Let’s go fishin’: Baitfish flood the Bay
by Mike Baxter
Nov 14, 2013 | 1729 views | 0 0 comments | 36 36 recommendations | email to a friend | print
Carl "Bocci Boy" Azavedo stands by his live bait tanks hoping his catch remains alive to sell as bait in the Santa Cruz Harbor. Courtesy photo
Carl "Bocci Boy" Azavedo stands by his live bait tanks hoping his catch remains alive to sell as bait in the Santa Cruz Harbor. Courtesy photo
Cycles in nature prevail while anchovies make a come back. Every time I think I have figured out a pattern in nature I get served a does of reality.

For the past five years, small shrimp called krill have become the predominant feed source for many fish in Monterey Bay. As a result of tremendous bio-masses of krill, and productive up-welled plankton, small bait fish have seemed to make a comeback.

It had been many years since we have seen a population of anchovies in the bay. But this summer, stocks of baitfish started to show early and seemed to vanish mid-summer.

That has changed and at this point, there are acres of anchovies out there!

From shallow inshore spots and along the canyon edges you can find massive schools of anchovies, and humpback whales will be seen feeding on them.

The humpback whales enjoy small baitfish and krill while blue whales target krill as their primary diet. Blue whales are not as common in the bay at this point due to baitfish as a primary feed source, but the humpbacks are feeding throughout the bay and put on quite a show.

Along with anchovies, tom cod seem to have made a massive rebound. These small red fish are juvenile Boccaccio rockfish, and short belly rockfish. They are normally found near rocks and reefs although the past two years I have encountered clouds of the small rockfish all through the bay.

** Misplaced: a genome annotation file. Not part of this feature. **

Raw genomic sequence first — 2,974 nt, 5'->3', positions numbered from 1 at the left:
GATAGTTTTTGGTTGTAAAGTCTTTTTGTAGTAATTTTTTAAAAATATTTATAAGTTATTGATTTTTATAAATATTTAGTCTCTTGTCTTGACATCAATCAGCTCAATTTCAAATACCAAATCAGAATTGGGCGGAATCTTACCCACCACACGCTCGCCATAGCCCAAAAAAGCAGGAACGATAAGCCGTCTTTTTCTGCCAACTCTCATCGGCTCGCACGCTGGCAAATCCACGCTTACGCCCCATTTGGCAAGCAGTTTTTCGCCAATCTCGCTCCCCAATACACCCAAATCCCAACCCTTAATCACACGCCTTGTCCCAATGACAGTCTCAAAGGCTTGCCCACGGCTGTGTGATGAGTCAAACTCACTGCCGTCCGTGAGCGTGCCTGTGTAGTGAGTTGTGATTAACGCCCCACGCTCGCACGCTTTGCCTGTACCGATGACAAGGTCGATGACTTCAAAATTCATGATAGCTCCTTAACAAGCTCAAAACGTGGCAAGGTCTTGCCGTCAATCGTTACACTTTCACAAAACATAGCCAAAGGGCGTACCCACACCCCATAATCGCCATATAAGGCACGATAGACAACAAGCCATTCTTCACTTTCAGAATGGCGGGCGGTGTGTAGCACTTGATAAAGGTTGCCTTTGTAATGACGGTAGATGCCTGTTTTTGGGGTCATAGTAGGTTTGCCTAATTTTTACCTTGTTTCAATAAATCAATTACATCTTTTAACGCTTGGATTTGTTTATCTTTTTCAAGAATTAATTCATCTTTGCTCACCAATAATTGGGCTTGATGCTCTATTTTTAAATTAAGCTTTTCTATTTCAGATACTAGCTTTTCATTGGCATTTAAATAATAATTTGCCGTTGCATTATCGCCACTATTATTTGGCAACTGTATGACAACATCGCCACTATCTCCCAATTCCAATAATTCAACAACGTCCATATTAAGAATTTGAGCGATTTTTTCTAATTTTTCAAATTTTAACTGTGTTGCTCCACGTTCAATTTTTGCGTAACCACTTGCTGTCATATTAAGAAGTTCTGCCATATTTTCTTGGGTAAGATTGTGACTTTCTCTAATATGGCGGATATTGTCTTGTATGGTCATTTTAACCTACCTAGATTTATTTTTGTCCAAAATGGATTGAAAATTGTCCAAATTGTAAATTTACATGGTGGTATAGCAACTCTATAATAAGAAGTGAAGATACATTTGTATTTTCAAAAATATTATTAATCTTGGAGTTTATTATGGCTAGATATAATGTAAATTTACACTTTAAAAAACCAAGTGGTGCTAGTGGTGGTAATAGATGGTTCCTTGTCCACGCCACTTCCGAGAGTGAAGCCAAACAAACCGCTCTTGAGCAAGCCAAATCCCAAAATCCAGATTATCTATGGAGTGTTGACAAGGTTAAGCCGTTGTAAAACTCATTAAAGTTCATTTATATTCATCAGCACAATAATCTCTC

The Santa Cruz Harbor had a die-off of anchovies several weeks ago as these fish got pushed into the harbor by predators.

When the mass of anchovies becomes too great, they start to deplete the water of oxygen, so the harbor turns on aerators to replenish oxygen.

In late October, the harbor experienced a die off, but it was nothing like some they have had in the past. In the mid-1980s the Harbor had a horrendous die off. The aerators have helped prevent this from reoccurring.

At this time, anglers are catching rockfish, ling cod and crabs. The crab season is off to a steady start but some pots have come up empty. Commercial crabs should be hitting the docks and in markets at this time.

I am happy to see giant schools of anchovies in the bay and crabs in my steamer.

- Mike Baxter has fished in the Monterey Bay Area since he was a boy and has been a licensed charter boat captain for more than 20 years. Contact him at captmikebaxter@yahoo.com.

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